Monday, July 13, 2009

Aryan Invasion Myth

As BBC proves Vivekananda right after a century...- S GurumurthyCourtesy: The New Indian Express; October 29, 2005

"Yes, the secular scholarship is in deep trouble. But they have a solid reason to feel assured that it will take decades for this truth to overcome the billions of pages of falsehood printed and circulated so far. For the grains of truth to emerge from this mountain of falsehoodwill take a life's time."..source

Stephen Oppenheimer believes after extensive genetic testing and analysis that the Modern "Out of Africa" theory ties in with R1a1 (M17) in that, it "could have found his way initially from India or Pakistan, through Kashmir, then via Central Asia and Russia, before finally coming to Europe"..."as part of an archaeologically dated Paleolithic movement from east to west 30,000 years ago."[17][18].

South Asian Origin Theories
In a seminal work titled The Real Eve: Modern Man's Journey out of Africa (New York: Carroll and Graf Publishers, 2003), the prominent Oxford University scholar Stephen Oppenheimer concludes that South Asia is the origin of M17 and his ancestors. He observes:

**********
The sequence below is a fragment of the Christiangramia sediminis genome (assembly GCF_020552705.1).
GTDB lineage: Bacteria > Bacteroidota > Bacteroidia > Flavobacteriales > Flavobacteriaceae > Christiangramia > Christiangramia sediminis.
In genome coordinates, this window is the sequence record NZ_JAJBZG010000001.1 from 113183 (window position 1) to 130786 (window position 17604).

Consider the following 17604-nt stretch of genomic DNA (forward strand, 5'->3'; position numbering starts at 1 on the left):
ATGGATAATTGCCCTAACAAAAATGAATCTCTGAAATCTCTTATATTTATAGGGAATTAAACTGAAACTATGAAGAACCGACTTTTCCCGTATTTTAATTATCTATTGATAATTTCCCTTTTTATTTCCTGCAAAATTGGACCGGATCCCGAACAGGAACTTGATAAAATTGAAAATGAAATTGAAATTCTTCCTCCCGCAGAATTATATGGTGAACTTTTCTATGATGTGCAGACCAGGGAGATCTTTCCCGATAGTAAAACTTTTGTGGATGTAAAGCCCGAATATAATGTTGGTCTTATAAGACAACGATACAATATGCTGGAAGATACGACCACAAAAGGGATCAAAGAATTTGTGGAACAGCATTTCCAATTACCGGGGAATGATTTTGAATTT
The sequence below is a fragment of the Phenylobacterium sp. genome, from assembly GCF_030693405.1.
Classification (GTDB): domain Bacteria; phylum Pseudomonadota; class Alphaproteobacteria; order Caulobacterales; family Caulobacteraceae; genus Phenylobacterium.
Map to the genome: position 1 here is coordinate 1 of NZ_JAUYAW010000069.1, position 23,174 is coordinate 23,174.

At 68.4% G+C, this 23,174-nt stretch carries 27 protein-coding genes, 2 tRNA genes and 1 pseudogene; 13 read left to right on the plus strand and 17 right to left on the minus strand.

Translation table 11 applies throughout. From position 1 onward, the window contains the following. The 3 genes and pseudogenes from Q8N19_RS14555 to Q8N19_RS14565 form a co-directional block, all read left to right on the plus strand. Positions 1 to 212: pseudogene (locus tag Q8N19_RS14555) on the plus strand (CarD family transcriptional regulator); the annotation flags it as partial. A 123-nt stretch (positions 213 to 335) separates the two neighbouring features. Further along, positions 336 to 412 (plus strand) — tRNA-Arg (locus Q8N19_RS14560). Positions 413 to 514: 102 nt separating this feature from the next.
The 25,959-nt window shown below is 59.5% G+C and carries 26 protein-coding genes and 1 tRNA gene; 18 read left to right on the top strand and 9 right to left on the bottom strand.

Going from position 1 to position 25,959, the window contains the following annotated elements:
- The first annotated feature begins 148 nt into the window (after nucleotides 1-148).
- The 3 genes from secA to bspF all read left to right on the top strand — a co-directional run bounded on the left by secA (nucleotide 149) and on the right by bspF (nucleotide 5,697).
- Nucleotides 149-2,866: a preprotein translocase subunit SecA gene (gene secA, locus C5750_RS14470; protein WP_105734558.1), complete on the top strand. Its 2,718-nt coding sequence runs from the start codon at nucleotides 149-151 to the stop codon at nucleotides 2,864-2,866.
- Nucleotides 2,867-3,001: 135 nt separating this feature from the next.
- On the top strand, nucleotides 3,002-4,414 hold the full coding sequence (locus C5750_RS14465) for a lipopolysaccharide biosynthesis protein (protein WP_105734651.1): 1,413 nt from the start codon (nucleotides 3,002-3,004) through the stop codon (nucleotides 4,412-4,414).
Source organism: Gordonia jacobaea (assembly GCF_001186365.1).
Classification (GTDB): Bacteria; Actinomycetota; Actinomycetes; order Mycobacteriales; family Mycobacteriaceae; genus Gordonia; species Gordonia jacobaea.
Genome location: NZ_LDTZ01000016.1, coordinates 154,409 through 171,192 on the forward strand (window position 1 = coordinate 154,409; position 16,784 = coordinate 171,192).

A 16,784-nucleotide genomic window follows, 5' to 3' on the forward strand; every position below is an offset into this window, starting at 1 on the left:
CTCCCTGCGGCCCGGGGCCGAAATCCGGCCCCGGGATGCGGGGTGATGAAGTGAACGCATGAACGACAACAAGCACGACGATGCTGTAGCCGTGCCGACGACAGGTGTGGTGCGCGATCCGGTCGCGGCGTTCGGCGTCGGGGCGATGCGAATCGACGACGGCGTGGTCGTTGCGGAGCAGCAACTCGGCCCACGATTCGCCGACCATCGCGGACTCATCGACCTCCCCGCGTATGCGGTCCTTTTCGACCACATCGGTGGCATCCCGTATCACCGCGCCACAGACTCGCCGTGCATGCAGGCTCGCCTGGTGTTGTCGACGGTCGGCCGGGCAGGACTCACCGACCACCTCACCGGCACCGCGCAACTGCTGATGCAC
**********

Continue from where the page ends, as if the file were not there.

And sure enough we find highest rates and greatest diversity of the M17 line in Pakistan, north India, and eastern Iran,and low rates in the Caucasus. M17 is not only more diverse in South Asia than in Central Asia but diversity characterizes its presence in isolated tribal groups in the south, thus undermining any theory of M17 as a marker of a 'male Aryan Invasion of India.' Study of the geographical distribution and the diversity of genetic branches and stems again suggests that Ruslan, along with his son M17,arose early in South Asia, somewhere near India......A particular interest has been taken in investigating the long-presumed connection between Indo-Aryan origins and high caste Brahmins. Studies have generally failed to support this association. The R1a lineage forms around 35–45% among all the castes in North Indian population (Namita Mukherjee et al. 2001) and the Badagas of the Nilgiris. Sengupta et al. have confirmed R1a's diverse presence even among Indian tribal and lower castes (the so-called untouchables) and populations not part of the caste system. [9] Chaubey et al. draw the same conclusion that both caste and tribal populations are autochthonous to India.[20] S. Sharma et al. aimed aimed to resolve the issue of the origin of caste system in India in their study of a large number of Brahmins, Dalits and Tribals. Overall, no consistent difference was observed in Y-haplogroups distribution between the groups, except for some differences confined to a given geographical region...source

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